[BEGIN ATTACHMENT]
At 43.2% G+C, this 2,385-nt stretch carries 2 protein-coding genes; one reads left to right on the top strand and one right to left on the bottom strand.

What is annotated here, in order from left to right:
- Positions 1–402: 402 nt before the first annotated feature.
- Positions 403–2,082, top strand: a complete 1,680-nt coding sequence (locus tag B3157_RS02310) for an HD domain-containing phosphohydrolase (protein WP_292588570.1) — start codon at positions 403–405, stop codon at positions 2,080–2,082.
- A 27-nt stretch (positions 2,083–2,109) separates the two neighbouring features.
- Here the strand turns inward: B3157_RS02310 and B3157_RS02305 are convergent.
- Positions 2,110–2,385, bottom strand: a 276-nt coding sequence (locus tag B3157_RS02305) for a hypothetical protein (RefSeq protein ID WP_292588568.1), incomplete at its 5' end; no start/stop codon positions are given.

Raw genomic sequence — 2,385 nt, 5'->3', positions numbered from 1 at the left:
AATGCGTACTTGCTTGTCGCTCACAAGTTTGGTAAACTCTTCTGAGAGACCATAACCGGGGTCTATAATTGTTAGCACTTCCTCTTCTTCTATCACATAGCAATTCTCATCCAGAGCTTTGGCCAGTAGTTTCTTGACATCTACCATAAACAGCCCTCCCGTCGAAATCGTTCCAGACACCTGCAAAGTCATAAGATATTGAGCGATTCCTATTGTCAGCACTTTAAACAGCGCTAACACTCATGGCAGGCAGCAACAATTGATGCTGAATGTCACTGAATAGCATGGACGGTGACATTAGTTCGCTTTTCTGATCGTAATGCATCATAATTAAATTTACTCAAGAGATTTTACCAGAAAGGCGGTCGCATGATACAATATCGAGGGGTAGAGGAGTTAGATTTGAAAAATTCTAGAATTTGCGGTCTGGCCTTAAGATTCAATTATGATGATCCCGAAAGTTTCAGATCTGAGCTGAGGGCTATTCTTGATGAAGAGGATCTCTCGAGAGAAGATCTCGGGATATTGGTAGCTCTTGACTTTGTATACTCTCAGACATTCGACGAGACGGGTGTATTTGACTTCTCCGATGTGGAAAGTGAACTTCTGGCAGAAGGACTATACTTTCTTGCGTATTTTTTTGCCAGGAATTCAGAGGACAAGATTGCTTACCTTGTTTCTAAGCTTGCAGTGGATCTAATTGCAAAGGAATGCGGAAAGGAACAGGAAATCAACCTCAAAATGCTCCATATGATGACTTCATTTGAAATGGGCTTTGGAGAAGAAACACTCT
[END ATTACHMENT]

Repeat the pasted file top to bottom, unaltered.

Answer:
At 43.2% G+C, this 2,385-nt stretch carries 2 protein-coding genes; one reads left to right on the top strand and one right to left on the bottom strand.

What is annotated here, in order from left to right:
- Positions 1–402: 402 nt before the first annotated feature.
- Positions 403–2,082, top strand: a complete 1,680-nt coding sequence (locus tag B3157_RS02310) for an HD domain-containing phosphohydrolase (protein WP_292588570.1) — start codon at positions 403–405, stop codon at positions 2,080–2,082.
- A 27-nt stretch (positions 2,083–2,109) separates the two neighbouring features.
- Here the strand turns inward: B3157_RS02310 and B3157_RS02305 are convergent.
- Positions 2,110–2,385, bottom strand: a 276-nt coding sequence (locus tag B3157_RS02305) for a hypothetical protein (RefSeq protein ID WP_292588568.1), incomplete at its 5' end; no start/stop codon positions are given.

Raw genomic sequence — 2,385 nt, 5'->3', positions numbered from 1 at the left:
AATGCGTACTTGCTTGTCGCTCACAAGTTTGGTAAACTCTTCTGAGAGACCATAACCGGGGTCTATAATTGTTAGCACTTCCTCTTCTTCTATCACATAGCAATTCTCATCCAGAGCTTTGGCCAGTAGTTTCTTGACATCTACCATAAACAGCCCTCCCGTCGAAATCGTTCCAGACACCTGCAAAGTCATAAGATATTGAGCGATTCCTATTGTCAGCACTTTAAACAGCGCTAACACTCATGGCAGGCAGCAACAATTGATGCTGAATGTCACTGAATAGCATGGACGGTGACATTAGTTCGCTTTTCTGATCGTAATGCATCATAATTAAATTTACTCAAGAGATTTTACCAGAAAGGCGGTCGCATGATACAATATCGAGGGGTAGAGGAGTTAGATTTGAAAAATTCTAGAATTTGCGGTCTGGCCTTAAGATTCAATTATGATGATCCCGAAAGTTTCAGATCTGAGCTGAGGGCTATTCTTGATGAAGAGGATCTCTCGAGAGAAGATCTCGGGATATTGGTAGCTCTTGACTTTGTATACTCTCAGACATTCGACGAGACGGGTGTATTTGACTTCTCCGATGTGGAAAGTGAACTTCTGGCAGAAGGACTATACTTTCTTGCGTATTTTTTTGCCAGGAATTCAGAGGACAAGATTGCTTACCTTGTTTCTAAGCTTGCAGTGGATCTAATTGCAAAGGAATGCGGAAAGGAACAGGAAATCAACCTCAAAATGCTCCATATGATGACTTCATTTGAAATGGGCTTTGGAGAAGAAACACTCT